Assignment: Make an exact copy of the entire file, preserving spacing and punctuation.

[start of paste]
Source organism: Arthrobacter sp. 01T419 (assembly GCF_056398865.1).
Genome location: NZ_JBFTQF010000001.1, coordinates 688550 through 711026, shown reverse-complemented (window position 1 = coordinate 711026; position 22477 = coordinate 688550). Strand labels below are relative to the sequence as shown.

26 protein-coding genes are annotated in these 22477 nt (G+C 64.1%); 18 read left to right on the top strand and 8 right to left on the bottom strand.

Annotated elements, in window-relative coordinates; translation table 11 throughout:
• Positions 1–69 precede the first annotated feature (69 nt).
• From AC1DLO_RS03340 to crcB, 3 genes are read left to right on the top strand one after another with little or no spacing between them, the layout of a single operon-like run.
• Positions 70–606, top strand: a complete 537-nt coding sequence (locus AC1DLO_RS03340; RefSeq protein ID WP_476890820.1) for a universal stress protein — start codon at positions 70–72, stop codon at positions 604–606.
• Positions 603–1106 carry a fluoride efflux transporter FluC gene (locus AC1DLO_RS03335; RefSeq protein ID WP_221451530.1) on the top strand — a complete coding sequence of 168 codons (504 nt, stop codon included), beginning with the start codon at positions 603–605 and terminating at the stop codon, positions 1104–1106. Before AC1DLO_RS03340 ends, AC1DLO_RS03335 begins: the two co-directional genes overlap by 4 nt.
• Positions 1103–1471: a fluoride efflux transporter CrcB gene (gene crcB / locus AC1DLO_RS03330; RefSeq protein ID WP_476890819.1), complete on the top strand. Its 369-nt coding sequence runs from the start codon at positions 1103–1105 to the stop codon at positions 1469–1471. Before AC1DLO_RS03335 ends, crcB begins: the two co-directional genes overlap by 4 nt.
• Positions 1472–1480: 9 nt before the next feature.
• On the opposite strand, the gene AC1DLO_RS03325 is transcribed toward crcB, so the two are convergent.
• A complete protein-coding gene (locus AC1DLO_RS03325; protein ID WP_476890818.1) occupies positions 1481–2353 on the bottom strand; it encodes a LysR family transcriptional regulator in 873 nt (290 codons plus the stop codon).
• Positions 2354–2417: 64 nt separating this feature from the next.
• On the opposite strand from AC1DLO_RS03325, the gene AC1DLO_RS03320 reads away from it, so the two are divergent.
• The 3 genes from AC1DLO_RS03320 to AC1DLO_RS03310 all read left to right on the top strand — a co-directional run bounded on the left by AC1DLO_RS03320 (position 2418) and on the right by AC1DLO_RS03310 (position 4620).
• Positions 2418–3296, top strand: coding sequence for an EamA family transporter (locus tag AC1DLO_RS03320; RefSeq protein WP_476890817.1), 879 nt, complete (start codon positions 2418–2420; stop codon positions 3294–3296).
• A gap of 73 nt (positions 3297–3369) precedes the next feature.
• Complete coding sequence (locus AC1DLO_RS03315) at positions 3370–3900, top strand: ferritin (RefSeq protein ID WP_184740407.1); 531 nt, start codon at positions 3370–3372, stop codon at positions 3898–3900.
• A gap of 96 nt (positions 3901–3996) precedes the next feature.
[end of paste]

Source organism: Arthrobacter sp. 01T419 (assembly GCF_056398865.1).
Genome location: NZ_JBFTQF010000001.1, coordinates 688550 through 711026, shown reverse-complemented (window position 1 = coordinate 711026; position 22477 = coordinate 688550). Strand labels below are relative to the sequence as shown.

26 protein-coding genes are annotated in these 22477 nt (G+C 64.1%); 18 read left to right on the top strand and 8 right to left on the bottom strand.

Annotated elements, in window-relative coordinates; translation table 11 throughout:
• Positions 1–69 precede the first annotated feature (69 nt).
• From AC1DLO_RS03340 to crcB, 3 genes are read left to right on the top strand one after another with little or no spacing between them, the layout of a single operon-like run.
• Positions 70–606, top strand: a complete 537-nt coding sequence (locus AC1DLO_RS03340; RefSeq protein ID WP_476890820.1) for a universal stress protein — start codon at positions 70–72, stop codon at positions 604–606.
• Positions 603–1106 carry a fluoride efflux transporter FluC gene (locus AC1DLO_RS03335; RefSeq protein ID WP_221451530.1) on the top strand — a complete coding sequence of 168 codons (504 nt, stop codon included), beginning with the start codon at positions 603–605 and terminating at the stop codon, positions 1104–1106. Before AC1DLO_RS03340 ends, AC1DLO_RS03335 begins: the two co-directional genes overlap by 4 nt.
• Positions 1103–1471: a fluoride efflux transporter CrcB gene (gene crcB / locus AC1DLO_RS03330; RefSeq protein ID WP_476890819.1), complete on the top strand. Its 369-nt coding sequence runs from the start codon at positions 1103–1105 to the stop codon at positions 1469–1471. Before AC1DLO_RS03335 ends, crcB begins: the two co-directional genes overlap by 4 nt.
• Positions 1472–1480: 9 nt before the next feature.
• On the opposite strand, the gene AC1DLO_RS03325 is transcribed toward crcB, so the two are convergent.
• A complete protein-coding gene (locus AC1DLO_RS03325; protein ID WP_476890818.1) occupies positions 1481–2353 on the bottom strand; it encodes a LysR family transcriptional regulator in 873 nt (290 codons plus the stop codon).
• Positions 2354–2417: 64 nt separating this feature from the next.
• On the opposite strand from AC1DLO_RS03325, the gene AC1DLO_RS03320 reads away from it, so the two are divergent.
• The 3 genes from AC1DLO_RS03320 to AC1DLO_RS03310 all read left to right on the top strand — a co-directional run bounded on the left by AC1DLO_RS03320 (position 2418) and on the right by AC1DLO_RS03310 (position 4620).
• Positions 2418–3296, top strand: coding sequence for an EamA family transporter (locus tag AC1DLO_RS03320; RefSeq protein WP_476890817.1), 879 nt, complete (start codon positions 2418–2420; stop codon positions 3294–3296).
• A gap of 73 nt (positions 3297–3369) precedes the next feature.
• Complete coding sequence (locus AC1DLO_RS03315) at positions 3370–3900, top strand: ferritin (RefSeq protein ID WP_184740407.1); 531 nt, start codon at positions 3370–3372, stop codon at positions 3898–3900.
• A gap of 96 nt (positions 3901–3996) precedes the next feature.